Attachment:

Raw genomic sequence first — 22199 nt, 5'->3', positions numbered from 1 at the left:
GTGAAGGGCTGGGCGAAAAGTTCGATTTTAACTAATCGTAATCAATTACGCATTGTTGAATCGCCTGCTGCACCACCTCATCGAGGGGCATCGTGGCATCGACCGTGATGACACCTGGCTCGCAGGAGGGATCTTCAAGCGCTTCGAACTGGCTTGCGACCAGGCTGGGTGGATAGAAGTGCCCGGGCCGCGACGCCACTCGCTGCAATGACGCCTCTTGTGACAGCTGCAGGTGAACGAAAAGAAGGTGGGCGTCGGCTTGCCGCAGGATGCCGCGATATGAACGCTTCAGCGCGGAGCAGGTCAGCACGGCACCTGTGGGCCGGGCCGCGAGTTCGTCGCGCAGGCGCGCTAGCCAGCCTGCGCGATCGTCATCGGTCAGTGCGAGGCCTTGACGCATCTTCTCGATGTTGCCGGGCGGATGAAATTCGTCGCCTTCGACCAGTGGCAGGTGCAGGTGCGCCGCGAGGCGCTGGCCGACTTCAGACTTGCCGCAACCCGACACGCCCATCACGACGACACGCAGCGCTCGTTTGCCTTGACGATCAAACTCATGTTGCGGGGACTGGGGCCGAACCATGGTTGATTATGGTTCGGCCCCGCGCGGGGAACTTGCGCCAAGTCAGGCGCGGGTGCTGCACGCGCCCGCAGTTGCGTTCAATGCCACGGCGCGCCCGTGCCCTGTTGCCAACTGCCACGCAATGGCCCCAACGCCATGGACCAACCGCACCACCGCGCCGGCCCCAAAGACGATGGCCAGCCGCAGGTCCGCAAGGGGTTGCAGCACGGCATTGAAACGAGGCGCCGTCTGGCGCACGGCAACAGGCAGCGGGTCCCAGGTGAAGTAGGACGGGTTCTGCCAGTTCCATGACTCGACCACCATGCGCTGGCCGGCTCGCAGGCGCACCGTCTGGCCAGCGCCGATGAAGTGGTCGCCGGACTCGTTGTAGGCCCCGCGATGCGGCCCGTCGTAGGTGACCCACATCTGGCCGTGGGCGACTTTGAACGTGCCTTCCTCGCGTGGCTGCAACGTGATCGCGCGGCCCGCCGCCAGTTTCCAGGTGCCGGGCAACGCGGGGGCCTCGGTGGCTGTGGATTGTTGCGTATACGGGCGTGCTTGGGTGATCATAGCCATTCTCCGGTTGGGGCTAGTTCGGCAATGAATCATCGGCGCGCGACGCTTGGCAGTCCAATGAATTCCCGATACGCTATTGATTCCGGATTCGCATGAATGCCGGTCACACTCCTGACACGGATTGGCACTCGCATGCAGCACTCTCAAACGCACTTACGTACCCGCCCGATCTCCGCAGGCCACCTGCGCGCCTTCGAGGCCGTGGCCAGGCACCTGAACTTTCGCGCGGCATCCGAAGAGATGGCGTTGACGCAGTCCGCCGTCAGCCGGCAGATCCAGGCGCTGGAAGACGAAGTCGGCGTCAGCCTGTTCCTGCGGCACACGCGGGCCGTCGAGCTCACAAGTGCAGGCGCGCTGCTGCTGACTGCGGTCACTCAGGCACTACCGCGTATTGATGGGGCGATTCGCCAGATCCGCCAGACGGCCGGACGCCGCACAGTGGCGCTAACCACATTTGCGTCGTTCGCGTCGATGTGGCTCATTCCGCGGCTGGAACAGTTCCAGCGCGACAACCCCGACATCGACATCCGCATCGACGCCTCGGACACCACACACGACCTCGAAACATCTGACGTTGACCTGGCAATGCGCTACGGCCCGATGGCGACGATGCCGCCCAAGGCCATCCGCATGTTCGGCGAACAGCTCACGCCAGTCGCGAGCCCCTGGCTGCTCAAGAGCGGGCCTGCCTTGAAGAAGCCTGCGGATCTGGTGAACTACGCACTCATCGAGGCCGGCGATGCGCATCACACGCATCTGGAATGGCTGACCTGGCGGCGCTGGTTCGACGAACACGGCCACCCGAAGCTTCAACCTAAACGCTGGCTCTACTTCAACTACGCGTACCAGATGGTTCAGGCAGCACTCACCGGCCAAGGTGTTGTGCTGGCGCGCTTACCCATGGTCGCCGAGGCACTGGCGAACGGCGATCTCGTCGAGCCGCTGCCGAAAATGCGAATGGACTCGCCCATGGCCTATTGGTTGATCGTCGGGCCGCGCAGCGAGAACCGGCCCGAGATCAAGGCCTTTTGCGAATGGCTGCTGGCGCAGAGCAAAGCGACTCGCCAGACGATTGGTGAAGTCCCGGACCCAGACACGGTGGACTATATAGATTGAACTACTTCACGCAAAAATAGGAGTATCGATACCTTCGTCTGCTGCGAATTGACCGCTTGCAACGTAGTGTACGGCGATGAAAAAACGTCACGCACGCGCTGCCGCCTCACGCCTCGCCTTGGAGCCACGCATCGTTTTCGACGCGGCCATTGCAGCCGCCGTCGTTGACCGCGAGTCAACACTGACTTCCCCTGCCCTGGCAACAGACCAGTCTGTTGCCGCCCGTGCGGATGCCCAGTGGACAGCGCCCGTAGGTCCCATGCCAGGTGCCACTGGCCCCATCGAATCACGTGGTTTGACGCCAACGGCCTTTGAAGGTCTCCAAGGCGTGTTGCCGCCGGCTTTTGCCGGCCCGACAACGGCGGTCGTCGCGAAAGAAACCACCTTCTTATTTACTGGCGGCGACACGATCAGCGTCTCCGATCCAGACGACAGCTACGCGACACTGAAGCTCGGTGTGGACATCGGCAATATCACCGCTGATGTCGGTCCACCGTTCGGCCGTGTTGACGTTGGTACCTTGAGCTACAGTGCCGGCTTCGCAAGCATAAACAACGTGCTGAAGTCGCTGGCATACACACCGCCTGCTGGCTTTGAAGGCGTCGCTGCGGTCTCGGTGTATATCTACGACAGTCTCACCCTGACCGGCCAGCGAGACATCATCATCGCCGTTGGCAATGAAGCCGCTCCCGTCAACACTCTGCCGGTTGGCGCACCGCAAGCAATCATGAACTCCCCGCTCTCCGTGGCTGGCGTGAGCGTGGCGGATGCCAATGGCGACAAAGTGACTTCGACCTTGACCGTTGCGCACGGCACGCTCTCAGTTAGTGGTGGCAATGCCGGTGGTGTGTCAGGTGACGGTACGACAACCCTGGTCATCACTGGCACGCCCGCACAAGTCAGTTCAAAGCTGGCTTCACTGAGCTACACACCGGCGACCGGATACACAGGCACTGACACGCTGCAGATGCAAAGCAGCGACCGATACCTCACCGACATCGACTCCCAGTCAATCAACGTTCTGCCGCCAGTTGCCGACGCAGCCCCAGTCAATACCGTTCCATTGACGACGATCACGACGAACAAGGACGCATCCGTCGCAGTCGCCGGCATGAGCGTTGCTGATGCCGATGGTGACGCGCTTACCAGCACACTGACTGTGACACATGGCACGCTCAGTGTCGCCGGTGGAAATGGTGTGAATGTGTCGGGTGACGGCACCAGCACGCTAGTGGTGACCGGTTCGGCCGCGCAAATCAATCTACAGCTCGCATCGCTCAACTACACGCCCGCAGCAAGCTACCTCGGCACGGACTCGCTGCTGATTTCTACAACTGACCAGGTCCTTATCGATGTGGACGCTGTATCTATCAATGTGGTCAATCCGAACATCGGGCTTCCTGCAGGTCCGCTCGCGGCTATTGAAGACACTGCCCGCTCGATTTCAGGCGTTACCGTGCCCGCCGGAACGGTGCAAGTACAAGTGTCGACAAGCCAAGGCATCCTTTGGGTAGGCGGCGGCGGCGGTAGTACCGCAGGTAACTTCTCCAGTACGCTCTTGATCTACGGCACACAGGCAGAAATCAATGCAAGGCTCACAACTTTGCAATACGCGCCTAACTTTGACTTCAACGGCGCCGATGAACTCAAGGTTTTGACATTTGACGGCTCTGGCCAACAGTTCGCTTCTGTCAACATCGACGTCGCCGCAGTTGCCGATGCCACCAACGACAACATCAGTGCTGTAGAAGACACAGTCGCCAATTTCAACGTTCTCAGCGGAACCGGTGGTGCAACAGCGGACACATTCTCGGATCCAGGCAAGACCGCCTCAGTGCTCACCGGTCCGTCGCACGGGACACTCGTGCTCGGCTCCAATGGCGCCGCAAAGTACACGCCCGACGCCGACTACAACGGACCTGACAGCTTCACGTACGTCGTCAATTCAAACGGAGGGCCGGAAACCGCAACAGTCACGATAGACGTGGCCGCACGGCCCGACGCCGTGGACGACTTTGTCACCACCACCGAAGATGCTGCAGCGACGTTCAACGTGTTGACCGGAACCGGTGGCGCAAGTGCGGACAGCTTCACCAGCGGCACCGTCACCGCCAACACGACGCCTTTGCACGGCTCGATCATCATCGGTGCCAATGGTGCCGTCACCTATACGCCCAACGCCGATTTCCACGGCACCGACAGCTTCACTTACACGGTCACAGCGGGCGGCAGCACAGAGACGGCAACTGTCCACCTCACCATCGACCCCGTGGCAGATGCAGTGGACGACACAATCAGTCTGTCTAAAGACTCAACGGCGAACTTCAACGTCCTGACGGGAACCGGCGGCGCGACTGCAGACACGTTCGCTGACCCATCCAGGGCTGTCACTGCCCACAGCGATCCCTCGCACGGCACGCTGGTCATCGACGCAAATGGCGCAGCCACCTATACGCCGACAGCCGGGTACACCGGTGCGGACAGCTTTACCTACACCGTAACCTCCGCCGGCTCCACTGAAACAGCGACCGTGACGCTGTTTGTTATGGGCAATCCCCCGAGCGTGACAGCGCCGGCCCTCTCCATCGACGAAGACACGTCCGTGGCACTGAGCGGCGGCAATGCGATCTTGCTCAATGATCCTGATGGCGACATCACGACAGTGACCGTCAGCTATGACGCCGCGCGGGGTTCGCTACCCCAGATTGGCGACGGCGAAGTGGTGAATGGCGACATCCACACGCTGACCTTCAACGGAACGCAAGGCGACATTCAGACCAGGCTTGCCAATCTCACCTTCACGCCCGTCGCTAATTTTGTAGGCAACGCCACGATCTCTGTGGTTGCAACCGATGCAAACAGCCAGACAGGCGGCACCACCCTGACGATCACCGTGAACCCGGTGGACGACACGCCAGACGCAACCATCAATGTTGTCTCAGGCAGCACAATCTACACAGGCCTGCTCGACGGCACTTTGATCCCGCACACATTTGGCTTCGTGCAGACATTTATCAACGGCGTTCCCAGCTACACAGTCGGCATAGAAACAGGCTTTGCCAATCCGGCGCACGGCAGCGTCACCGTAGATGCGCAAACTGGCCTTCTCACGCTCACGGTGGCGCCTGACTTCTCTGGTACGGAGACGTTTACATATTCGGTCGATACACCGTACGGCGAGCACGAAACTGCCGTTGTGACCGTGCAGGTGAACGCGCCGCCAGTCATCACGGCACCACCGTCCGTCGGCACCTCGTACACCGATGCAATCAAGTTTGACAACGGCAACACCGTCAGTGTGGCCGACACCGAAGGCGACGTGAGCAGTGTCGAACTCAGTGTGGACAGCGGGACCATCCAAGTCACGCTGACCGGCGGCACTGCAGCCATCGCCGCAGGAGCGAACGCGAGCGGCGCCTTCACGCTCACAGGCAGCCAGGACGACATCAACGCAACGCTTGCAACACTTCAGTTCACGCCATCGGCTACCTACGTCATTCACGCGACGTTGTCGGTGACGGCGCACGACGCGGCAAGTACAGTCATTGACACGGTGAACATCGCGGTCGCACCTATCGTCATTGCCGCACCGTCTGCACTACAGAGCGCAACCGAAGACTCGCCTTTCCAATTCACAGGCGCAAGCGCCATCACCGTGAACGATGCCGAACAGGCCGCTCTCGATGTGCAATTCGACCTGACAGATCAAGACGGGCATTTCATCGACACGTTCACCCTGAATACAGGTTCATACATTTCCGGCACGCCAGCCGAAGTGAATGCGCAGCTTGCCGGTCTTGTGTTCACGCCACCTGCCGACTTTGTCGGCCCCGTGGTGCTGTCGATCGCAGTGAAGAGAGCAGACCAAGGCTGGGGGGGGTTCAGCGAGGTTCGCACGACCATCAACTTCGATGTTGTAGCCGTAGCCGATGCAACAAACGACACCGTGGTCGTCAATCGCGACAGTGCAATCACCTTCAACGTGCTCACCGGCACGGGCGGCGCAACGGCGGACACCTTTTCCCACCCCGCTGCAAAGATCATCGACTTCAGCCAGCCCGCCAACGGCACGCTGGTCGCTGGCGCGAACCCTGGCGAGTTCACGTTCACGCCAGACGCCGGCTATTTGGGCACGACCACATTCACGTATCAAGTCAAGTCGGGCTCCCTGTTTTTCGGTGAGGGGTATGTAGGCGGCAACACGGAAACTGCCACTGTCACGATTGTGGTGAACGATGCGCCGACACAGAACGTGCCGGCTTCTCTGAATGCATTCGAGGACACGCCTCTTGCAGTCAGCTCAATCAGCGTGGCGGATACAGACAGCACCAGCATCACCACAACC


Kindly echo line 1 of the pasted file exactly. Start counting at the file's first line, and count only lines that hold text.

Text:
Raw genomic sequence first — 22199 nt, 5'->3', positions numbered from 1 at the left: